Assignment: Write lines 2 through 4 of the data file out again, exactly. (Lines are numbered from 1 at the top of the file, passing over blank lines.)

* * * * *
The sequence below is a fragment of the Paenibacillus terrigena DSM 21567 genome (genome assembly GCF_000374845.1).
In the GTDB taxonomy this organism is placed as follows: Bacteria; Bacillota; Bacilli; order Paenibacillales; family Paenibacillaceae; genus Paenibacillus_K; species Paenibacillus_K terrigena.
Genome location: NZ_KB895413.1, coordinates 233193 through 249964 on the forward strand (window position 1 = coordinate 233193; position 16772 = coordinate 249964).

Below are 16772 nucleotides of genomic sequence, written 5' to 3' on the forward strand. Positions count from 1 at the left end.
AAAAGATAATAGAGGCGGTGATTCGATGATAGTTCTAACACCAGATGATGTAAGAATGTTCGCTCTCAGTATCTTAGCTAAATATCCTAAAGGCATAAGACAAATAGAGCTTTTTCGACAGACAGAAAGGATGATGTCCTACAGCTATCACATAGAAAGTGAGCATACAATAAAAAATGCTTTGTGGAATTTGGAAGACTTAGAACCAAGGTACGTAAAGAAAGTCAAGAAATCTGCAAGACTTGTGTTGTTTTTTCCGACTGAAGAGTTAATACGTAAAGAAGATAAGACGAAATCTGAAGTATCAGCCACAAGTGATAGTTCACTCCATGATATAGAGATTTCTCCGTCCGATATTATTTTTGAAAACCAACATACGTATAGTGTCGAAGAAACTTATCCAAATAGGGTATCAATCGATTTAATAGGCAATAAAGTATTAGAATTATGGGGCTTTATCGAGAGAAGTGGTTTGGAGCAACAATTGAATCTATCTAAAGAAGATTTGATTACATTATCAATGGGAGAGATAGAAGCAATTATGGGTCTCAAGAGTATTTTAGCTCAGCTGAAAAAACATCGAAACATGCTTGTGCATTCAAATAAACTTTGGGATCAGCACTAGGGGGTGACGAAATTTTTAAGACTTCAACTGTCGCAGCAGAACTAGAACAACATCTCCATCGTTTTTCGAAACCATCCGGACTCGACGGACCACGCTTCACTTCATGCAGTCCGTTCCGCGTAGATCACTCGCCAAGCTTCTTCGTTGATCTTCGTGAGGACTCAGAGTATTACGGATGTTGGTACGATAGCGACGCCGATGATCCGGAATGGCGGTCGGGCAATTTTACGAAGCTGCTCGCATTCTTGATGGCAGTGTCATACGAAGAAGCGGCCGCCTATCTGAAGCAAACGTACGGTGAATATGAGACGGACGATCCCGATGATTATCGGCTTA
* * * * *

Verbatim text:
In the GTDB taxonomy this organism is placed as follows: Bacteria; Bacillota; Bacilli; order Paenibacillales; family Paenibacillaceae; genus Paenibacillus_K; species Paenibacillus_K terrigena.
Genome location: NZ_KB895413.1, coordinates 233193 through 249964 on the forward strand (window position 1 = coordinate 233193; position 16772 = coordinate 249964).

Below are 16772 nucleotides of genomic sequence, written 5' to 3' on the forward strand. Positions count from 1 at the left end.